I am trying to work out the mathematics behind the design of an old mechanical brake tester. The device sits in the passenger foot well of a vehicle and tests the brake efficiency. The device is basically a pendulum with a stylus attached, and as the brakes are applied the pendulum swings and draws up a card. The card is marked in acceleration, or deceleration in this case, (as a % of local gravity) in increments of 10 up to 100% (9.81 m/s2).
I am trying to verify the mathematics behind how the instrument functions, by applying an angle to the device, essentially simulating an acceleration. When testing the equipment I can raise the stylus ever so slightly off the paper to remove the effects of friction, so applying an angle will result in a true acceleration reading.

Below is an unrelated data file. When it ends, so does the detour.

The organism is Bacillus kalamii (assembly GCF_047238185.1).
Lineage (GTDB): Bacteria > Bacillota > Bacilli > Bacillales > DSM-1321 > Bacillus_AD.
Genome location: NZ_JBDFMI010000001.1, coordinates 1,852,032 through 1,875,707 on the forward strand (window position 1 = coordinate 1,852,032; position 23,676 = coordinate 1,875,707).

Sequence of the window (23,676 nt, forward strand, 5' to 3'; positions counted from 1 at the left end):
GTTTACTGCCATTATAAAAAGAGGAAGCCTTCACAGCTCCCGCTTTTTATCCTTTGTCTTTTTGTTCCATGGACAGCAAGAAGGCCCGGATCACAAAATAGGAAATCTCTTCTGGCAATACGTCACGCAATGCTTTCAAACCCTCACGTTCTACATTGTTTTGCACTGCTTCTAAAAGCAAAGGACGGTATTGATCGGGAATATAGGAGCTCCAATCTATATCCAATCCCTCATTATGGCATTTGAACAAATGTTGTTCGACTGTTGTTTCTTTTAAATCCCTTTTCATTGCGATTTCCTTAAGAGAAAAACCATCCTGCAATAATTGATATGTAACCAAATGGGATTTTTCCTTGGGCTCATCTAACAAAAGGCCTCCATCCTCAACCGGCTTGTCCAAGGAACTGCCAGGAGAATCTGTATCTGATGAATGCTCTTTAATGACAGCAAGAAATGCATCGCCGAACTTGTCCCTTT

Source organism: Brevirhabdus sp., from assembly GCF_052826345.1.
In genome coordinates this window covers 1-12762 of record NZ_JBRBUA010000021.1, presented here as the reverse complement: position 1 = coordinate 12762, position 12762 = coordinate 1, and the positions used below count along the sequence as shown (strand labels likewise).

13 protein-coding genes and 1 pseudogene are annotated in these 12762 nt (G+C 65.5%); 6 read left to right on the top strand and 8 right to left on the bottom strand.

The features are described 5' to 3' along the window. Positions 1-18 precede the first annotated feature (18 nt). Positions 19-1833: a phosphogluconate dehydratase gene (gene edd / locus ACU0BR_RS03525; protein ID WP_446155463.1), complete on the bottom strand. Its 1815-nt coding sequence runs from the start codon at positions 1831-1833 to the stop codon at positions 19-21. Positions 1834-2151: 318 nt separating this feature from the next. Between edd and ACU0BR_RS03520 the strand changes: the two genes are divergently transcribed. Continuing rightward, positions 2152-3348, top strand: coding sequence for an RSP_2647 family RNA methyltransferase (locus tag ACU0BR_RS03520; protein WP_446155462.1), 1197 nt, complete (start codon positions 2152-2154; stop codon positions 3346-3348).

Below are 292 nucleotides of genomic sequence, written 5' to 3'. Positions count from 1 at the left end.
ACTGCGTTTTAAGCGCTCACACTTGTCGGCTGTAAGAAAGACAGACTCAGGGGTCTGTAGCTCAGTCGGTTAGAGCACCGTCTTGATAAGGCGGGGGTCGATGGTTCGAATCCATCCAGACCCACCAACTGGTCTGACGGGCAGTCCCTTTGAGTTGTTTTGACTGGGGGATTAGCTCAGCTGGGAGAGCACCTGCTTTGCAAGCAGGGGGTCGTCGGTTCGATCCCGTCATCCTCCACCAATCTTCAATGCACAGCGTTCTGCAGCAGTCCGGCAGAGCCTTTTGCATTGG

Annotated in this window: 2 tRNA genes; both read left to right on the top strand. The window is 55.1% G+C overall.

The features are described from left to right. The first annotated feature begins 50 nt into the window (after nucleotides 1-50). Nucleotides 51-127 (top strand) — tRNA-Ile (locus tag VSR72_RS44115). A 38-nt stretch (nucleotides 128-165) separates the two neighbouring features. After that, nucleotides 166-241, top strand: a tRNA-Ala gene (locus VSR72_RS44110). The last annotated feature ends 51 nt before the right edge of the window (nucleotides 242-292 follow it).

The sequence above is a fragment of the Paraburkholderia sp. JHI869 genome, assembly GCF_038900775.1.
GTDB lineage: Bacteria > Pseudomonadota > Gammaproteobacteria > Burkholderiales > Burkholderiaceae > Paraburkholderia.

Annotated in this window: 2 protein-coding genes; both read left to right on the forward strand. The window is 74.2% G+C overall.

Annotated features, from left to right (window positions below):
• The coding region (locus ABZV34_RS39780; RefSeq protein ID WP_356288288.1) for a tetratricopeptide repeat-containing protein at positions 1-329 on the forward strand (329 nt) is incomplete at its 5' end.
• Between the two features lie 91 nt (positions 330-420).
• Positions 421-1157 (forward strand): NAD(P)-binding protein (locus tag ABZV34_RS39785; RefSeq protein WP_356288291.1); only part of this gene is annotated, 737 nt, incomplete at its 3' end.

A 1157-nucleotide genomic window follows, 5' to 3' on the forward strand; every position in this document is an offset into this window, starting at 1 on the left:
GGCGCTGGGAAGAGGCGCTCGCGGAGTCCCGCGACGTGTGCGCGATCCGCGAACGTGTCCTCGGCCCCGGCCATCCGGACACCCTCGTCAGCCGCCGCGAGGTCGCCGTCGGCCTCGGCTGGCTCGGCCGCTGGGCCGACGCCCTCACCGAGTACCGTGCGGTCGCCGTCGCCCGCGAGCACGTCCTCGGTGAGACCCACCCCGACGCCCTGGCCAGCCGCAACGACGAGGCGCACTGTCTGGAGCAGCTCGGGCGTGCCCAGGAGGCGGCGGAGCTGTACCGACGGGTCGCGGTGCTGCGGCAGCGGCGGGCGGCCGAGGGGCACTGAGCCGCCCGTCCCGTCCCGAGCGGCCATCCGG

I equated this to; Acceleration = g sin (34) Then I would need to rearrange this to calculate which angles I need to be applying to test each nominal acceleration reading (10,20 and so on).
Is friction a large enough factor that the card will be accounting for this? The distance between the scale divisions on the card get smaller and smaller as it progresses towards 100%. Should I be correcting for the initial friction coefficient. I have the measurements for the length of the pendulum 0.140m and the weight on the end of the pendulum 10 oz.
I found a similar thread of discussion but the results I am obtaining in my tests are slightly out from my calculations. However this error could be in the device itself.